Exterior Siding Options
Updated: 2022-01-13

The choice of an appropriate exterior siding material for your home – whether you are buying new, or renovating your existing home – can not only dramatically improve its appearance, aesthetically, but can also extend the life of its exterior, reduce heating costs, and increase potential resale value. Exterior siding is not just a decorative, external finish, it is an essential component of the building envelope of your home, protecting it against the ravages of the weather – rainfall, for example – and insulating it against external temperatures. Siding is, nevertheless, highly visible, and the material that you choose should be in keeping with the character, and design, of your home. You should also consider the weather conditions to which the exterior of your home is likely to be exposed, and bear in mind that one material may better suited to certain environments than another. Almost all exterior siding materials require maintenance, of one form or another, and while, in some cases, this may be limited to periodic cleaning, painting, or staining, other materials may be more susceptible to damage from, for example, extreme variations in temperature.

Types of Exterior Siding

Brick & Brick Veneer
exterior siding options

Brick, of course, is a popular siding material, not least because it is durable, and can withstand extreme weather conditions, year after year, with only minimal maintenance. Kiln fired bricks are available in a number of different styles, and colours, and do not need, necessarily, to be painted. Bricks and mortar – the mixture of cement, sand, lime and water used to hold them in place – are solid, but porous, so properly tooled joints, and possibly a clear, water repellent coating, may be advisable, to protect brickwork from excessive rainfall, or extreme temperatures. Generally speaking, brickwork requires very little maintenance, but is susceptible, over time, to a build up of atmospheric pollutants, which will eventually cause deterioration, if it is not cleaned away, periodically. New brickwork may also be subject to white marks, caused by salt leeching out of the bricks. In either case, brickwork can be cleaned – either by yourself, or by a professional operator – using high pressure cleaning equipment, and specialised cleaning fluid. Brick also provides natural insulation for your home, against heat, in the summer, as well a cold, in the winter.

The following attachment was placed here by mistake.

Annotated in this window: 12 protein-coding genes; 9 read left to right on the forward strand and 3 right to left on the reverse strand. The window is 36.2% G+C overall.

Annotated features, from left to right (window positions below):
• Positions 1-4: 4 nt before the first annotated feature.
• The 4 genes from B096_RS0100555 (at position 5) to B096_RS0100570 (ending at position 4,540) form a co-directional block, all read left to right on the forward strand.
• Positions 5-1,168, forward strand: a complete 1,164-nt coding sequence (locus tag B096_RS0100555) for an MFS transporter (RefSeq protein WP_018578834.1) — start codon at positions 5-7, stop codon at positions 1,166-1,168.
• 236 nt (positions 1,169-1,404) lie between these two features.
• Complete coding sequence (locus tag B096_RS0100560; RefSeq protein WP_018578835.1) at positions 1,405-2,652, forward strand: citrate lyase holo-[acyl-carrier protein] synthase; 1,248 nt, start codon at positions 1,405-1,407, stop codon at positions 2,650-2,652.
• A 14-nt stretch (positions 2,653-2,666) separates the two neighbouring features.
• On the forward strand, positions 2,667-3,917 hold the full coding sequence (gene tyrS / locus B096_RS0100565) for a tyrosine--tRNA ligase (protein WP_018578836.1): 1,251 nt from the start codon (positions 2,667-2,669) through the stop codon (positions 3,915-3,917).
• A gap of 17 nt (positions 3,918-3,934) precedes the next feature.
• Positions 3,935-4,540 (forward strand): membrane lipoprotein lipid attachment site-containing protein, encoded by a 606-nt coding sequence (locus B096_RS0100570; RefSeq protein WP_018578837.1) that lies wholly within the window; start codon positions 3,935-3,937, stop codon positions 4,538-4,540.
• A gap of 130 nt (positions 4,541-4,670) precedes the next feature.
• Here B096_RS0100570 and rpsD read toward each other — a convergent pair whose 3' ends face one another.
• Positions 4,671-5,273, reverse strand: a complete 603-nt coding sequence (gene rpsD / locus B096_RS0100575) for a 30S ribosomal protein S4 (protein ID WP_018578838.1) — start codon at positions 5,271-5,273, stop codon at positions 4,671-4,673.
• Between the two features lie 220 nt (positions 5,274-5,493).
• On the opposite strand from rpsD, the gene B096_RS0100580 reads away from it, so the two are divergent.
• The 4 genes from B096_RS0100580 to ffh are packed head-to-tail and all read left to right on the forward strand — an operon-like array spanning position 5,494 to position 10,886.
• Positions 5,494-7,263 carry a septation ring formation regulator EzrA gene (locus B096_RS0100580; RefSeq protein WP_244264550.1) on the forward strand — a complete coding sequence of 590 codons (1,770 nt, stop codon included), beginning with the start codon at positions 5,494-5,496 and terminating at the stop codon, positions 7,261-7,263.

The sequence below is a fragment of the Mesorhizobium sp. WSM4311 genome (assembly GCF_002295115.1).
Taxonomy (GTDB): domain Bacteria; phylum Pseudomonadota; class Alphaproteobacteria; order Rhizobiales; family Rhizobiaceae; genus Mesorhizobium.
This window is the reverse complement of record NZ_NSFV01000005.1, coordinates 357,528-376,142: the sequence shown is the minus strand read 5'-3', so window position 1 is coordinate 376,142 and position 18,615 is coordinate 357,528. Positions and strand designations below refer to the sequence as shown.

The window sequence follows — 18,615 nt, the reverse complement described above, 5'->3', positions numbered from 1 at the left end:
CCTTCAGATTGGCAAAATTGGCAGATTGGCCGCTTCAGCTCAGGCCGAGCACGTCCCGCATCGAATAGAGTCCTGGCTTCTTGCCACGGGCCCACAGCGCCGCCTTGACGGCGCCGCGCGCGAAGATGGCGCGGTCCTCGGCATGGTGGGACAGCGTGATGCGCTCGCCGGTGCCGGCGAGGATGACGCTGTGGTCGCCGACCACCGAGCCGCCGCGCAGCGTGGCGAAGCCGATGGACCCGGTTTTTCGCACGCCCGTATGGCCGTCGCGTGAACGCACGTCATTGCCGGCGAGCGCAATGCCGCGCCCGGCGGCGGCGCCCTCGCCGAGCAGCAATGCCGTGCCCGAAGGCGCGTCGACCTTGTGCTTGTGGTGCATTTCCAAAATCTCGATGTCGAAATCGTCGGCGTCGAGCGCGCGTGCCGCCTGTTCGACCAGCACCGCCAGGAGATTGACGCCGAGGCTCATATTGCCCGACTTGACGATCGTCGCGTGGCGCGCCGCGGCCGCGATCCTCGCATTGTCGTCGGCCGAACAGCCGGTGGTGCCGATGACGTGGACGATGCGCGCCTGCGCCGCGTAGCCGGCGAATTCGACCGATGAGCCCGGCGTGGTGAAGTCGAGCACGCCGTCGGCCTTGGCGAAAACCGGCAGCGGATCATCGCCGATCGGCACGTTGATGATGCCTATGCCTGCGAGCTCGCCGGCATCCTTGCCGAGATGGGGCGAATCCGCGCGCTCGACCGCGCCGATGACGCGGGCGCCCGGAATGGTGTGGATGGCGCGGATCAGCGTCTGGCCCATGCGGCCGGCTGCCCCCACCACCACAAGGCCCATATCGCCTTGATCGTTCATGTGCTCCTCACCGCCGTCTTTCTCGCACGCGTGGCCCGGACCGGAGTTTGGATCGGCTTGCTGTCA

Brick veneer, on the other hand, gives the attractive appearance of brickwork, but is not, in fact, a structural component. Brick veneer is a single layer of bricks, which is attached, using metal ties, to the existing exterior walls – typically wooden, or rough masonry – of a home, with a water resistant material – usually “tar”, or “building” paper – between the two surfaces. The air gap between the brick veneer and the existing exterior wall serves as natural insulation, or additional insulation can be installed in the cavity. Although brick veneer does not have the lifespan of “real” brickwork, it is, nevertheless, fairly durable, and, again, requires very little in the way of maintenance.


Wood is a traditional siding material, understandably, in countries such as the United States, and Canada, and is becoming increasingly popular in other countries, sometimes using woods – such as Western Red Cedar – specially imported from North America. Exterior wood siding typically takes one of two forms, shingles, or “shakes”, as they are more colloquially known, and clapboards, or cladding. Shingles are traditionally made from cedar – a species renowned for its resistance to weather, and decay – and can be left unpainted, so that they weather naturally, from original, rich red to an equally attractive silver grey, over time. Shingles, once again, have excellent insulating properties, and are virtually maintenance free.